Commodities are products found naturally or are grown but for the purpose of commodity market it includes all type of commodities that have value for commerce and goods for merchandise. It is natural that everything having some value can be bought and sold. Buying and selling of such items is known as commodity trading and the system where such trading is done is known as commodity market.
The commodity in this market is treated like undifferentiated product the market value of which mostly arises from the right of its owner rather than the right to use. In simple words a commodity is produced in large quantity by many different producers with similar standard of quality but may vary to some extend in terms of quality of one producer to another producer but is treated like uniform quality. It is contract and the underlying standard which defines the commodity and the quality.
Commodity trading is a special form of investing. Although it is similar to stock or equity trading but instead of buying and selling of companies shares, an investor buys and sells commodities such as metals, sugar, cotton, coffee, grains oil, and everything else having value for goods.
There are two types of commodity markets One where a person is in need of any particular commodity and is ready to make the payment on the spot to receive the delivery on the spot. Such type transactions are called on the spot delivery market. You also go to market to purchase some commodity, you pay to the shopkeeper the value for the commodity and he hands you over the commodity purchased by you.
For an example if some commodity is in short supply and the shopkeeper does not possesses the enough stock of that particular commodity but promises to deliver you the commodity on some future date and you agree to his promise and make payments. In this transaction future date is which decided is known as delivery date.
On date of delivery you shall get the commodity purchased but for one or the other reason the price of commodity may either increase or decrease. If increased you shall be in profit if decreased you shall be in loss.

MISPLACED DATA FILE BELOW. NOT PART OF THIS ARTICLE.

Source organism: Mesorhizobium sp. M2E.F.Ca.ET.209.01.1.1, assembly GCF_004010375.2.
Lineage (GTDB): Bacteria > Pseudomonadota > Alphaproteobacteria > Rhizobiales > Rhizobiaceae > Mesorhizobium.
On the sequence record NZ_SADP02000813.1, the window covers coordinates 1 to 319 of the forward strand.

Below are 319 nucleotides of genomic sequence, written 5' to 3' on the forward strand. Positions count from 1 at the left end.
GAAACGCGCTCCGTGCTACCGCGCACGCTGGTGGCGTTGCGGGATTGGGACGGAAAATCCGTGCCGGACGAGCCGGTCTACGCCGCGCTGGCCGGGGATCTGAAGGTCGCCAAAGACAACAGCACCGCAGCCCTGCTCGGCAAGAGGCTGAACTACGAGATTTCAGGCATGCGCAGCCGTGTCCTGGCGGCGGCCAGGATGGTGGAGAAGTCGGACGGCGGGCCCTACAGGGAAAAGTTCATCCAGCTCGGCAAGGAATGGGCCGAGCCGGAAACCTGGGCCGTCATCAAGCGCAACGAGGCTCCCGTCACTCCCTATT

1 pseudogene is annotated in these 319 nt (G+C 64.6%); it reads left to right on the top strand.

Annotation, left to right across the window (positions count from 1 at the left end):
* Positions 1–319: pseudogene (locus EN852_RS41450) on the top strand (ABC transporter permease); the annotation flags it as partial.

But when one does not need any commodity for personal use but wants to purchase for the sake of investment it is called commodity trading which is a sophisticated form of investment because commodities provide a hedge against inflation for their price rises with the consumer price index. So far as commodity market is concerned the trading is done on the Exchanges but in various forms including future contracts.
Future contracts are delivery of goods at some future time. Contracts of purchase or sale are made in the produce markets at prices fixed at the contract dates, but for the future receipts or delivery of the commodities dealt in, and therefore at prices appropriate to the agreed delivery dates.
Like stock exchange there are commodity exchanges also which organize future trading of commodities with the result transactions remain transparent. A large number of entities participate in this market and also large scale transactions are done which provide an opportunity to wider section of people associated to different kind of commodities.
The main commodity exchanges in India are the NCDEX (National Commodity & Derivatives Exchange of India Ltd. And MCX (Multi Commodity Exchange of India. Both of which offer on line trading facility. The contracts trading in this market are for the underlying asset which is a commodity like wheat, soybeans, rapeseed, cotton or precious metals like gold and silver. There may be any number of commodities of different types.
On line trading in commodity market provides a platform for market participants to trade in wide range of commodity derivatives. Derivatives a type of financial instrument in the commodity market plays a role of ensuring the price of the commodity under trade. It is also a type of contract between two or more people. The value of derivative goes on changing with price change of its underlying asset that may be a commodity, share etc.
Background of Commodity Market:
Commodity market can be said to be as old as barter system where commodities were traded in exchange of one commodity to another. In the initial stages of banking done in Templers money changers also worked as commodity traders. With growing need of large scale trading the modern day commodity market had to under go a number of changes regulated by different type of regulations.
During British period although more emphasis was given to regulate stock exchanges related with transactions of stocks or equities. But the number of companies participating on such exchanges were limited in numbers. Resultantly the commodity market though not much regulated was taking up most activities in commodity trading.
In post independent India in 1952 Forward Contract Regulation Act was passed to regulate this market. But due to some hard economic policies and rising of prices the activities of commodity market slowed down.
In the absence of proper market commodity trading in the underhand and illegal way increased and in order to restrict such trading a Forward Market Commission was constituted under the Forward Contract Regulation Act 1952. But with the economic liberalisation programs of the government of India the commodity market survived again after 1991.